2degrees investor blows deadline
Like 2degrees? Got $20 million?
Brian Leighs wants to hear from you.
Mr Leighs is chairman of the Hautaki Trust, which holds a 20% stake in new mobile operator 2degrees.
In the trust’s annual report, issued last month, Mr Leighs said Hautaki need $20 million, and quick-smart. "We have until October 31 to raise these funds, otherwise our shareholding will be diluted," he wrote.
Trilogy International partners (US): 52%
Communications Venture Partners (UK): 26%
Hautaki Trust: 20%
Money for expansion
In July, the board of privately-held 2degrees voted to raise capital from its existing shareholders, primarily to fund expansion of its network, which had cost around $250 million by its August 14 launch. Cell sites and other infrastructure already built in Auckland, Wellington, Christchurch and Queenstown are being upgraded to 3G ahead of upgraded services to be launched in the New Year, and the company recently put out an RFP for a nationwide network (read 2degrees' great leap forward).
The trust’s two representatives on 2degrees board - Mr Leighs and Bill Osborne, 2degrees’ chair - voted against the one-to-one rights issue (which valued the telco at $US177 million) and the associated capital restructure, which saw Seattle-based Trilogy International Partners take over the stake held by Hong Kong-based GEMS. However, Mr Leighs said the trust agreed that more capital needed to be raised.
The October 31 deadline has whistled by but, speaking yesterday, Mr Leighs was unworried, telling NBR that there was “no absolute deadline,” and that 2degrees other shareholders were happy to give the trust more time.
Mr Leighs freely admits that, so far, his quest for $20 million has been hard yards.
Since July he has approached six large iwi plus a number of smaller Maori interests, but has encountered a number of roadblocks.
The recession has been an obstacle. Also, large iwi take a while to make big decisions, said Mr Leighs. The chairman told NBR that iwi had traditionally focussed investments in areas such as fishing, farming and forestry. Lack of familiarity with high tech infrastructure had slowed the process.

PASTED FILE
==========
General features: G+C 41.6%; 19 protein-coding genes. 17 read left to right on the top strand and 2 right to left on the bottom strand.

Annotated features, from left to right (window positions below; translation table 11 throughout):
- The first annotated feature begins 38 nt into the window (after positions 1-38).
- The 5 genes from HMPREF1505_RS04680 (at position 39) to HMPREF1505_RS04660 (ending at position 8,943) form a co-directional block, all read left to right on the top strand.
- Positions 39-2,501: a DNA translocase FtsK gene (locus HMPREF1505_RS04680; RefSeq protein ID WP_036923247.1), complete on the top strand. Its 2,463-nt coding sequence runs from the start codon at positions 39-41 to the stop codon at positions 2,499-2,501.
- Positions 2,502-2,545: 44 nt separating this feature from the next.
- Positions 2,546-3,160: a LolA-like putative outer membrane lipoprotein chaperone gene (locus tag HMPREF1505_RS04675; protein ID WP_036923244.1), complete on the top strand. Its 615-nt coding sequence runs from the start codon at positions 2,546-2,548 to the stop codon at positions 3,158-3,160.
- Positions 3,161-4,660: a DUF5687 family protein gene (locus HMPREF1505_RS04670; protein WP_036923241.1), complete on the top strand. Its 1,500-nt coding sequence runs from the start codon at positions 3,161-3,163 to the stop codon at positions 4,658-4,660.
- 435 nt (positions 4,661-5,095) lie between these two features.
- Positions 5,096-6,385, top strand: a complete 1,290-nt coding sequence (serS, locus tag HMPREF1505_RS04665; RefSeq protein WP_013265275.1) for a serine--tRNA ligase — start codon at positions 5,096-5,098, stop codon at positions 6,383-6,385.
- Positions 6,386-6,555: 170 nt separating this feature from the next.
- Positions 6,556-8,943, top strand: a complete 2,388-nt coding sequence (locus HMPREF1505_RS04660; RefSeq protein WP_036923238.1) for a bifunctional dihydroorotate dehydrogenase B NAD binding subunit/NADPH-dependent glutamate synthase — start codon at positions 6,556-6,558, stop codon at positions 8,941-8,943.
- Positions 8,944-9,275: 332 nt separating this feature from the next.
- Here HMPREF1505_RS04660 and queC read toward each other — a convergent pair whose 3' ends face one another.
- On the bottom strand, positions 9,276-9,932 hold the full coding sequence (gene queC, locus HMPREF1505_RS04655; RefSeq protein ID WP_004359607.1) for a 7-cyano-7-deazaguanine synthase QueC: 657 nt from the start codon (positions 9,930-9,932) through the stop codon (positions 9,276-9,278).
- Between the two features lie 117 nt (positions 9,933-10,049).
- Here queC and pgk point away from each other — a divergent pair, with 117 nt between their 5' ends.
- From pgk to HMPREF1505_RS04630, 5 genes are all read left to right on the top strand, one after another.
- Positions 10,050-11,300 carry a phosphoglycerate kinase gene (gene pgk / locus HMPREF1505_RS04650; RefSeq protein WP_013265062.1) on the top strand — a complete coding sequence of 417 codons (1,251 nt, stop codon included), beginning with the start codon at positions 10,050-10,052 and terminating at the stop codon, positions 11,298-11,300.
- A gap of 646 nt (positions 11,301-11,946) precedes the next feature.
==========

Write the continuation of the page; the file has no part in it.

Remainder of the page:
Another issue: lacking a prospectus, Hautaki has set the minimum investment at $500,000 - a threshold that potential smaller Maori investors are struggling with.
Mr Leighs said that if the trust fails to raise capital from Maori sources, he will look to other avenues - but he does have a strong preference that the investors at least be from New Zealand.
Keallhauled’s take is that 2degrees majority owner, Seattle-based Trilogy International Partners, will give Mr Leighs all the time he needs.
In the politically-fraught, regulation-heavy telecommunications industry, it would be a brave board that diluted 2degrees already slim local ownership.
More so, the government is angling to turn off analogue TV sometime after 2011 (likely around 2013). That’s not because the government wants us all to enjoy crystal clear digital TV via Freeview or Sky TV so much as its salivating over auctioning off the surplus analogue spectrum - which is in frequencies coveted by mobile network operators and companies looking to provide next-generation wireless internet technologies such as WiMax.
Based on spectrum auctions that have already taken place in the US (which switched off analogue TV earlier this year), the freed up spectrum could raise as much as $250 million for the government (and operators would have to bid every few years to retain their spectrum rights).
The Hautaki Trust was set up by the government in 2000 to manage state-granted spectrum rights on behalf of all Maori.
The trust owns 20% of 2degrees, or 10 million shares - bought for $6 million in cash, plus a deal that saw it hand Econet (2degrees’ precursor company) rights to its government-granted 3G spectrum, worth $5 million at the time. The Trust injected another $14 million earlier this year, and owns another 10 million that it holds in custody for other tribal interests.
After analogue TV is turned, the trust may well gain another slice of spectrum, suitable for LTE or so-called 4G cellphone networks. For 2degrees’ owners, that’s a prospect worth hanging out for.